have a slice of mood pie
It’s been one of those days.
You know where you lose an afternoon trying to fix some technical thing that has decided today of all days to crap itself, and *poof* there goes hours in the muck and bullets of helpdesk purgatory, trying to retain some level of patience and humanity.
When these things happen, I can usually hold on to some sense of humour. Some vestige of understanding for the person trying to help (though the temptation to throw a complete tantrum is always Very High).
But that’s the point isn’t it?
That’s why we do this self-reflection work. What’s behind all the effort we endure to know, accept and trust ourselves, the endless boundaries practice, the often tediousness of being mindful – its all for these moments.
For when the tyre is flat, the tiny humans get on our last nerve, we realise we fell in love with the idea of who our person might become rather than the all-too-human being we find ourselves living with.
This is why we do the work.
When we are tested and it’s difficult and frustrating and not what we wanted, we get to choose who we are.
Am I the one who runs? Numbs? Blames? Absorbs? Compares? Denies? Softens?
And how do I decide how to respond from a place of intention?
And how do I stay with myself through all of it?
Because if you are anything like me, you’ll feel lots of feelings and they have to go somewhere.
Learning to properly feel my feelings in the heat of the moment (and practising this for like, ever) allows me to be pretty well lined up with what I value, on a day to day basis.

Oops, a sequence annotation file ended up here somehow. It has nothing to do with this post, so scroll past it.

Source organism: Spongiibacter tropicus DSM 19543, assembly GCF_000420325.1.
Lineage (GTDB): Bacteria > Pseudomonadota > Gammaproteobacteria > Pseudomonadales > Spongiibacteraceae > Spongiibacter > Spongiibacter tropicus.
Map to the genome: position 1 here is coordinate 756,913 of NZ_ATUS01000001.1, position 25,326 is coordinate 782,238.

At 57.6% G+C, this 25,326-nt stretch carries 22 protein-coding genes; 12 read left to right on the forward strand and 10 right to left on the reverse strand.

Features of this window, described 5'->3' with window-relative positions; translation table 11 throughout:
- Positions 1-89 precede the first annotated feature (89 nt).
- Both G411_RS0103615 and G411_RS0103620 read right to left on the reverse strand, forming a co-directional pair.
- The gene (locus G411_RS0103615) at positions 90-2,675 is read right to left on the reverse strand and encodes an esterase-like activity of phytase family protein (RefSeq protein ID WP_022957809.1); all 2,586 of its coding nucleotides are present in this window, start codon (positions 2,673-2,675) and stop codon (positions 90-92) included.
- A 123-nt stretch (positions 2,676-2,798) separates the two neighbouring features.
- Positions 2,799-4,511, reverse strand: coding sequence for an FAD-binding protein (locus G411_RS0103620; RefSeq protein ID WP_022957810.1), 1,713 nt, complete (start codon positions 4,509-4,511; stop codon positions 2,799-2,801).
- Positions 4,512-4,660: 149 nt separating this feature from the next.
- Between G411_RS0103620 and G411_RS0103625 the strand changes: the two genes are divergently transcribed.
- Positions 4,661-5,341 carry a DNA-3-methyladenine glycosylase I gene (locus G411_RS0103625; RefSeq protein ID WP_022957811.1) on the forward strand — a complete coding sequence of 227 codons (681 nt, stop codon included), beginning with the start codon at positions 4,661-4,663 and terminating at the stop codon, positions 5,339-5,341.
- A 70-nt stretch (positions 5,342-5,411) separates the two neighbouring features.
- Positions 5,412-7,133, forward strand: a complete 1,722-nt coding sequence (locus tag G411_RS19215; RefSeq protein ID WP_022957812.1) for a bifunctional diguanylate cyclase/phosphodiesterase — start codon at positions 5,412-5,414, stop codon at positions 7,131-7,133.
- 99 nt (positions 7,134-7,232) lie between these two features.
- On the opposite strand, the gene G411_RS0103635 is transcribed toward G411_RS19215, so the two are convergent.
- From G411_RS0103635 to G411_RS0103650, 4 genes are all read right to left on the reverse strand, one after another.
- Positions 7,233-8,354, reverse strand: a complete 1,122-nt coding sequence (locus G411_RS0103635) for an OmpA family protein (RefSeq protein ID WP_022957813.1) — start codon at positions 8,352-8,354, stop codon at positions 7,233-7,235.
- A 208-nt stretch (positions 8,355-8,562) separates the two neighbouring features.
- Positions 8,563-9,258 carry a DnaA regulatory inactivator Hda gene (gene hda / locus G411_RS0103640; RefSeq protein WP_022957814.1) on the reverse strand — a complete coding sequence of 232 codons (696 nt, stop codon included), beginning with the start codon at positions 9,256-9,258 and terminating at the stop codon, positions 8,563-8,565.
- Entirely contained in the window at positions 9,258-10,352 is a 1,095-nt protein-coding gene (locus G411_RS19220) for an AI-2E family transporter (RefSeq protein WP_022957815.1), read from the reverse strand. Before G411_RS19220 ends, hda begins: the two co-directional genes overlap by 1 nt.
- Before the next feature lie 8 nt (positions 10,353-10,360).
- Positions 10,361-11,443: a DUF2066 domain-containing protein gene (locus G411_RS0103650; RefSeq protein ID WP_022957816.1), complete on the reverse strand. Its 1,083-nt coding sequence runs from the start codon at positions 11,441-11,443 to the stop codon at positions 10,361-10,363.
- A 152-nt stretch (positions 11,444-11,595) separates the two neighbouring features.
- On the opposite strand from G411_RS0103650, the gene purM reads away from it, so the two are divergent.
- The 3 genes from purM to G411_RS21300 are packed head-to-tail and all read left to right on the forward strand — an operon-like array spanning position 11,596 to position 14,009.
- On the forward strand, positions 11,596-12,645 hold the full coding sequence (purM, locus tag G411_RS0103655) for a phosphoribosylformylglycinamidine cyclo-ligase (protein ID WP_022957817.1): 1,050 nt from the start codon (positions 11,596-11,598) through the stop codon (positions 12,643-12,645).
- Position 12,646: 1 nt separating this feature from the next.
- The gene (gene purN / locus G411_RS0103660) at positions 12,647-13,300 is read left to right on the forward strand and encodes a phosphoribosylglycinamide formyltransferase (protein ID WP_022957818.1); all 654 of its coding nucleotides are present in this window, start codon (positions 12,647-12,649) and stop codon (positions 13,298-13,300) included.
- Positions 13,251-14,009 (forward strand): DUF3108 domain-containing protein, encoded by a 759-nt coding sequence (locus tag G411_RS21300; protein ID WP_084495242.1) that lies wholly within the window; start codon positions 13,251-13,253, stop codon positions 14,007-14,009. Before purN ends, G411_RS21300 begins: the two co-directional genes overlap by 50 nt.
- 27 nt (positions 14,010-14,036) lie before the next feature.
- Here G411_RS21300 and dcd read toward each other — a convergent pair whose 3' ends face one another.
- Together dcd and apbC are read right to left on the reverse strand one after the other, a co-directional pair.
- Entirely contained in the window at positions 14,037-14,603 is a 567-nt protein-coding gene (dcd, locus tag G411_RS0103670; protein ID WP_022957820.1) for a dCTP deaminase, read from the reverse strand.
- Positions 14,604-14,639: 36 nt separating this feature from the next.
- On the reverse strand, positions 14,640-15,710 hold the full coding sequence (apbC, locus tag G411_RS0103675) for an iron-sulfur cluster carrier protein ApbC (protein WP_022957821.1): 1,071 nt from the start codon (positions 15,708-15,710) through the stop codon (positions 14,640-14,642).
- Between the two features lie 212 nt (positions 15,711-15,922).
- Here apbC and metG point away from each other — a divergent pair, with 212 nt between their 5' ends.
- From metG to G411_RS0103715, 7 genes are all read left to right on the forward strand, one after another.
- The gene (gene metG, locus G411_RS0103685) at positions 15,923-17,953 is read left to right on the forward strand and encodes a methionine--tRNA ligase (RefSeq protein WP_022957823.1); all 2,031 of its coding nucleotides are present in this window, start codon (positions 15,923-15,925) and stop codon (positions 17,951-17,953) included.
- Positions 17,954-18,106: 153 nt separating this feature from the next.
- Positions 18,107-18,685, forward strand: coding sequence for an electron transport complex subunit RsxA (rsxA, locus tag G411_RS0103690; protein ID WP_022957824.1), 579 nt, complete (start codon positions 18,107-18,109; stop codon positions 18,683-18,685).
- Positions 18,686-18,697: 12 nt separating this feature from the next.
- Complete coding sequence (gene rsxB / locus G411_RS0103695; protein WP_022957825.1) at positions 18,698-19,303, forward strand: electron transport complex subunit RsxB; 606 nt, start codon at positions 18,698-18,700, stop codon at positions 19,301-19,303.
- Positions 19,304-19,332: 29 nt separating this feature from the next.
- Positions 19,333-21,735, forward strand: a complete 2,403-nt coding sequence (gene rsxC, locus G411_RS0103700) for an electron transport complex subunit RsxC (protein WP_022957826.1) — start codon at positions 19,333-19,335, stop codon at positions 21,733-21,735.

Just because something feels bad doesn’t mean that it is bad. And it never means that I am bad.
Just because discomfort is sometimes an indicator of emotional pain, it’s not healthy to assume that this is always the case.
And when we characterise some feelings as negative, difficult, intolerable, we train our minds to be afraid of them (which explains why I spent my 30s avoiding loneliness as if it were an Olympic sport).
When we learn how to validate our emotions, we can begin to let go of needing to avoid, fix or eliminate some feelings, and just feel them.
We have built-in reserves of resilience and tenacity and courage that need practice to develop. Feeling our feelings is a gritty kind of adulting boot camp.
And I’m a coach so its a rule that I now give you an easy three-step method for Validating Your Emotions. Which you can simply read and I solemnly promise you’ll never have to feel the craziness of an inconvenient or uncomfortable emotion ever again. YAY.
But seriously, try this (and share it with your kids – they seem to love the ‘mood pie’ idea):
One: Name your emotions. Most of us are pretty unpractised at naming what we’re experiencing. I love how Emily McDowell explains how most of us think our feelings – its a really effective way to avoid discomfort. But have a go at being really specific about what you are feeling: Frustrated? Nervous, Ashamed? Sad?
Two: Notice the complexity of your emotions. It was a revelation to me to acknowledge that I can experience different emotions at the same time, sometimes at different intensities. Whenever you find yourself upset, imagine your feelings as a pie, and then ask: What are the different pieces of this mood pie and how big is each slice?
Three: Practice tolerating emotional discomfort. Of course, we don’t enjoy feeling sad or anxious or guilty (hello negotiating Christmas via the fam Whatsapp group). But we can feel those less-than-great feelings, no matter how intense. To begin proving this to yourself and building up a tolerance, use a timer on your phone and practice sitting with emotions for 90 seconds. Notice where you feel the emotions in your body, notice the shifts. Notice how your body has got you.
Hello, I'm Sas Petherick. I'm a self-doubt researcher, coach and podcaster who helps thinking humans transcend self-doubt. If you'd like to receive these posts in your inbox please subscribe here (with bonus info and first notice of opportunities to work with me). PS: I totally ♥ Instagram - join me there?